The UK and Republic of Ireland have been announced as the hosts of the European Championships for 2028, with fans enjoying a home tournament for the first time since 1996.
Of course, during that tournament 27 years ago, it was only England who hosted, with Wales, Scotland, Northern Ireland and the Republic now getting their chance to host a major tournament.
For England fans, they’ll see it as a realistic chance of winning on home soil given the results of more recent tournaments, and going one better would be fitting, laying to rest the ghosts of the previous European Championship Final at Wembley.
But how many players from that squad will be there? And indeed how many of the current crop will be?
It’s an interesting question. Especially in the fickle world of football. In truth, an England squad in five years time is anybody’s guess. It’s like being asked to pick a number for the ball to land on in roulette, which so many of us do on the likes of 777 Casino Netherlands. You just simply don’t know.
But there are some young players in that team, and players you’d expect are only going to get better. So who are we likely to see playing for England at Euro 2028?
Of the goalkeepers currently in and around the first team squad, only Arsenal’s Aaron Ramsdale really has a realistic chance of being the number one. However, with the arrival of David Raya at the Gunners, it may be that he needs to move on to ensure his career does stay on track. It had proven an excellent move for the former Sheffield United stopper, and at 30-years-old when the tournament arrives, we’d expect him to still be in and around the squad.
There are some excellent young defenders in the England first team and under-21s at present and the next few years could really allow them to flourish.
Crystal Palace’s Marc Guehi has been earmarked as a future star. He’ll be 28, while Fikayo Tomori will be 30.
Gareth Southgate has recently called up Levi Colwill too, who has been an ever-present in Chelsea’s season so far. He could be one of the key men come 2028.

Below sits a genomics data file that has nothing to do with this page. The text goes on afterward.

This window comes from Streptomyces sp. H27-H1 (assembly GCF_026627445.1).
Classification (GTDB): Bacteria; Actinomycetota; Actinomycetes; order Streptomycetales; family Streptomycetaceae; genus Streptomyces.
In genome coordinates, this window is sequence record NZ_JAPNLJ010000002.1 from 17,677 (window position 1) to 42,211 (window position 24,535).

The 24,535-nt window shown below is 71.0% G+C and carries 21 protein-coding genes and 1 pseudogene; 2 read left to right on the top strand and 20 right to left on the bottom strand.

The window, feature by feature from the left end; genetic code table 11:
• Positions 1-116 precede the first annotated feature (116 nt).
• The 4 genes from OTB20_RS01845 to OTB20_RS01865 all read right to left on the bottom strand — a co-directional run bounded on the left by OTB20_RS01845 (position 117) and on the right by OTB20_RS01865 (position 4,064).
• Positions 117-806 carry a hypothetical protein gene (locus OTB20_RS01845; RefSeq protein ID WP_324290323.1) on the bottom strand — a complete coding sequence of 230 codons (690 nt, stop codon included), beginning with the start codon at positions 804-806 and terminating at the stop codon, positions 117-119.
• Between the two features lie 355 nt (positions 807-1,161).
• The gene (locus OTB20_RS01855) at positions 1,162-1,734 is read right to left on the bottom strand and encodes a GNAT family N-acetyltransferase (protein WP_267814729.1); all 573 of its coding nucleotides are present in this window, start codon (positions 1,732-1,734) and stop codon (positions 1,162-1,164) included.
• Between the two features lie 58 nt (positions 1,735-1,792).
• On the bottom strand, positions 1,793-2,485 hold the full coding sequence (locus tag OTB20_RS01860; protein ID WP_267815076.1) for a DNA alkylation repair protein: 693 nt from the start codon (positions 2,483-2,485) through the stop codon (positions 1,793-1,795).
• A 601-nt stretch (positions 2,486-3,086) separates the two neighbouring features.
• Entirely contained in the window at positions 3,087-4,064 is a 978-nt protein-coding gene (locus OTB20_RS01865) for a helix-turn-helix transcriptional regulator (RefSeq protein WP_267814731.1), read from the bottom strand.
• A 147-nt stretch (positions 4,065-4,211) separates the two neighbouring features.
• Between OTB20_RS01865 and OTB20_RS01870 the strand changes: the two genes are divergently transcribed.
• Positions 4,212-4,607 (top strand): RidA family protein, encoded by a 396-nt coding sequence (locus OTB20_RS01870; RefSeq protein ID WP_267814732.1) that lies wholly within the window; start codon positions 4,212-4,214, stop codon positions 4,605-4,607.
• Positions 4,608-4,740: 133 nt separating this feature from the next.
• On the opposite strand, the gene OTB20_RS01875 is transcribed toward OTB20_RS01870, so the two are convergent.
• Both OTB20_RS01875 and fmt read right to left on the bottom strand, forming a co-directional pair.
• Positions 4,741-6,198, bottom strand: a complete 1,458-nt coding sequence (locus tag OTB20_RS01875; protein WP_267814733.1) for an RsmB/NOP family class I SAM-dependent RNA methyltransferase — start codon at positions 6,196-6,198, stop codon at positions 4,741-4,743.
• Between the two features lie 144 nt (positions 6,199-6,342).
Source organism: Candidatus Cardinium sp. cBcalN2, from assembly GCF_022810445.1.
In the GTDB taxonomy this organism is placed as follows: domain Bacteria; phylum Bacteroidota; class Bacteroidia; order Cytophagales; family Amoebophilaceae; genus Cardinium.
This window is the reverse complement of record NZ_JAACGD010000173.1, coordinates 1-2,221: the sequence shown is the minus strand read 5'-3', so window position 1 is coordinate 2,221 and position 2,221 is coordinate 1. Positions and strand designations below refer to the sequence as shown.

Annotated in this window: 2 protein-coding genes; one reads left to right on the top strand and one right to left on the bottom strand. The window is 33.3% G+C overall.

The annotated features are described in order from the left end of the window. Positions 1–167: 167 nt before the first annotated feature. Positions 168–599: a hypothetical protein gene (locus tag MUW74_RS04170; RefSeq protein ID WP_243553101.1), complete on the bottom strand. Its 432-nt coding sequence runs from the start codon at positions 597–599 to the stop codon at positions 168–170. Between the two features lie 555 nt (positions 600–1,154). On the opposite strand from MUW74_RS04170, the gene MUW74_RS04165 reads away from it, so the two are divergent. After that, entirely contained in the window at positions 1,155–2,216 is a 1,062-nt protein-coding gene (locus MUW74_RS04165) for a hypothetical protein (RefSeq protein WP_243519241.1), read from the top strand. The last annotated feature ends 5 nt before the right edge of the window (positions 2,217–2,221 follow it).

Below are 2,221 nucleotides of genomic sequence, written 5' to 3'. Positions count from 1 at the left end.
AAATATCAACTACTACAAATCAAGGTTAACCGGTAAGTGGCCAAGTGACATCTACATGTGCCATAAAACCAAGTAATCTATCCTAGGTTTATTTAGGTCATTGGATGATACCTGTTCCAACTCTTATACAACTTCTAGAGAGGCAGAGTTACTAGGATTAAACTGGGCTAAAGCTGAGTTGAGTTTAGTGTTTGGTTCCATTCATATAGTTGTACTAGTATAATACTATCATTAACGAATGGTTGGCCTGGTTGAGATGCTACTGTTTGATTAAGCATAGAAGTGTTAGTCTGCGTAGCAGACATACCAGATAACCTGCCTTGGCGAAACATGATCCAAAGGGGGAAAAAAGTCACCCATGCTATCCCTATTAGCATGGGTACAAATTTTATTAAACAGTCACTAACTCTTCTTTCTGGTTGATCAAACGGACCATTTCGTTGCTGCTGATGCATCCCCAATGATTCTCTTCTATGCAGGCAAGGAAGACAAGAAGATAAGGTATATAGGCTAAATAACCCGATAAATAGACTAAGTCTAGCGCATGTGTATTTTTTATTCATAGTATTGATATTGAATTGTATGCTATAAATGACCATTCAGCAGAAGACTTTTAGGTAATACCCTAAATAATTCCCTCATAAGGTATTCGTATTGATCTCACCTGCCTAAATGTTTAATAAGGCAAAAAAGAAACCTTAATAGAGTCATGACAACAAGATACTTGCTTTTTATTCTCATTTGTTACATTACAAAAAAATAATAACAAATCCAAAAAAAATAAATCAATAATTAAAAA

Reece James will likely be a starter at right back, while Manchester City’s Rico Lewis is progressing nicely on the left hand side of defence.
Will we see Declan Rice leading out his country for the tournament? Unless Harry Kane is enjoying a productive later career in the same vein as Robert Lewandowski, we think so.
Rice will be 29 going into the tournament and a key cog in that midfield, just as he is now. Jude Bellingham may well be as good as Zinedine Zidane by then and one of the world’s best.
Trent Alexander-Arnold could join them if the Three Lions continue to think of him as a better option in the middle of the park, while Mason Mount will also be an option should he continue his progression without suffering the curse of Manchester United.
Harvey Elliott will likely have broken into the first team by this point also, and could be a vital player for England.
There’s likely to be plenty to choose from going forward. Bukayo Saka could well be a world-beater by this point, while Marcus Rashford will have hit his prime.
Then you’ve got Phil Foden who, again, could be a true world star. James Maddison would only be 31.
When it comes to number nines, it gets a little more difficult. Harry Kane would be 35, and while he may well be still an elite striker, that all depends on injuries and how he’s feeling in himself.
There are options in the under-21s, and many of them will be eyeing up that tournament to make a name for themselves, just as many British athletes were ahead of London 2012. Leading the line for England could well be up for grabs…
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